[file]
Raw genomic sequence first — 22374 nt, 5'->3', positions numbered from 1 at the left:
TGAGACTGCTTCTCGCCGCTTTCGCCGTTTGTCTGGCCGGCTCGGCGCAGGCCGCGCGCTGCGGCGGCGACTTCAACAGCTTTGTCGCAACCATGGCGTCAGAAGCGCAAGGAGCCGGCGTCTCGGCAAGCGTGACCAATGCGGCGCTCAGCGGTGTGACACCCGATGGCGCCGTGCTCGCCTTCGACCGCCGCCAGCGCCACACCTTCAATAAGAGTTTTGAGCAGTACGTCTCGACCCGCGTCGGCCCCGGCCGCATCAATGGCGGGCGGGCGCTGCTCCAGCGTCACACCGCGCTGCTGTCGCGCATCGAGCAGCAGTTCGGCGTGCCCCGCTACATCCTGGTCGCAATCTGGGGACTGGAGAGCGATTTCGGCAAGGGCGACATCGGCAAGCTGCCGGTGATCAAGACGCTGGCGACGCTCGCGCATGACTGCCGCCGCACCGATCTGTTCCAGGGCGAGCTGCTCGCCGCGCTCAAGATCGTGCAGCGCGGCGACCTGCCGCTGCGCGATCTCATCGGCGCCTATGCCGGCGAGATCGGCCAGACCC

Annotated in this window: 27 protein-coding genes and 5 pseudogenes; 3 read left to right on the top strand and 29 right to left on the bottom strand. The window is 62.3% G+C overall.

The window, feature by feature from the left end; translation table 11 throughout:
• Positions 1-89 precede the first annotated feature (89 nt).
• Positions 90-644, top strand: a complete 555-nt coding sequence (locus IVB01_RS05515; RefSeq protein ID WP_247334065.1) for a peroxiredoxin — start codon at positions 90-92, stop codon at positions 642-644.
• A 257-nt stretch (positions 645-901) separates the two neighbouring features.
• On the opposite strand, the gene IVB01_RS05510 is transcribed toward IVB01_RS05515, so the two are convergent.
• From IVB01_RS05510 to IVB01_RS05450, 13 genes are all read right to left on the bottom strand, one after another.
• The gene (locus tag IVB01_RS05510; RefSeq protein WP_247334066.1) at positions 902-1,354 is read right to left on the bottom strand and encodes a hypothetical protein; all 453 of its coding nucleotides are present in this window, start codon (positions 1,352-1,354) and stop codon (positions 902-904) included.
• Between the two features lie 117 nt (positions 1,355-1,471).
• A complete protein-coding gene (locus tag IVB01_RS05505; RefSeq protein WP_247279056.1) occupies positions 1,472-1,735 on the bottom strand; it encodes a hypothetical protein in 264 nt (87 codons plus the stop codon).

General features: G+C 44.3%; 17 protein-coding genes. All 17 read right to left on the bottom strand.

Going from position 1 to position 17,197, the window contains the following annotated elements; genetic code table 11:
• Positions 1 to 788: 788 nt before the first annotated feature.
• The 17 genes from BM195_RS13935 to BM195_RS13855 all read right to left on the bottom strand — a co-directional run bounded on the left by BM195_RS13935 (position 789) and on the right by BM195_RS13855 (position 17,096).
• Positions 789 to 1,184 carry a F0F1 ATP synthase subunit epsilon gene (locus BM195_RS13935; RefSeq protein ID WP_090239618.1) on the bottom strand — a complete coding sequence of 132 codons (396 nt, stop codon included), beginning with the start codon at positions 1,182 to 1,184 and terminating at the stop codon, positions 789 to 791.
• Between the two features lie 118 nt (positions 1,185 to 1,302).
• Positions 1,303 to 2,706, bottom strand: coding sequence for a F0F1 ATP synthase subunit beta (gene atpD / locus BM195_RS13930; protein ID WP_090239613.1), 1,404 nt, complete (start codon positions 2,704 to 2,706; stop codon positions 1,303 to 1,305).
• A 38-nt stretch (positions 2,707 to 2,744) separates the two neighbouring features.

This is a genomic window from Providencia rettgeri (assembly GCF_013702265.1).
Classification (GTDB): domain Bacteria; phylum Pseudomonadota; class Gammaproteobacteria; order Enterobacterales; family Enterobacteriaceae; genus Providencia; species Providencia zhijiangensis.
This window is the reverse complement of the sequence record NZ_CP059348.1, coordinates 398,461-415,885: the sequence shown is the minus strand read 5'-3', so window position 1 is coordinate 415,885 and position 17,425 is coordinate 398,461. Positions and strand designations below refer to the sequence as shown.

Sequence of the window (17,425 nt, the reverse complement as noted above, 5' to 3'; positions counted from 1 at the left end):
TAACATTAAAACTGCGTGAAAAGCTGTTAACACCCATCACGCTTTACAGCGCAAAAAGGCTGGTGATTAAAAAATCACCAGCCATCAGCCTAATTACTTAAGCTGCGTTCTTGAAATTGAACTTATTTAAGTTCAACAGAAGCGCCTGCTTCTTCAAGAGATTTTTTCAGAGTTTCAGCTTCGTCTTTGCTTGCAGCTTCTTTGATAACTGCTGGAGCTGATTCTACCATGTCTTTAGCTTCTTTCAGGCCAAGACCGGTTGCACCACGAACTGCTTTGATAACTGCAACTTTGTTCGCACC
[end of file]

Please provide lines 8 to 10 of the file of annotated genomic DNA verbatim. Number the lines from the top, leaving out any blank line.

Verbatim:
• On the opposite strand, the gene IVB01_RS05510 is transcribed toward IVB01_RS05515, so the two are convergent.
• From IVB01_RS05510 to IVB01_RS05450, 13 genes are all read right to left on the bottom strand, one after another.
• The gene (locus tag IVB01_RS05510; RefSeq protein WP_247334066.1) at positions 902-1,354 is read right to left on the bottom strand and encodes a hypothetical protein; all 453 of its coding nucleotides are present in this window, start codon (positions 1,352-1,354) and stop codon (positions 902-904) included.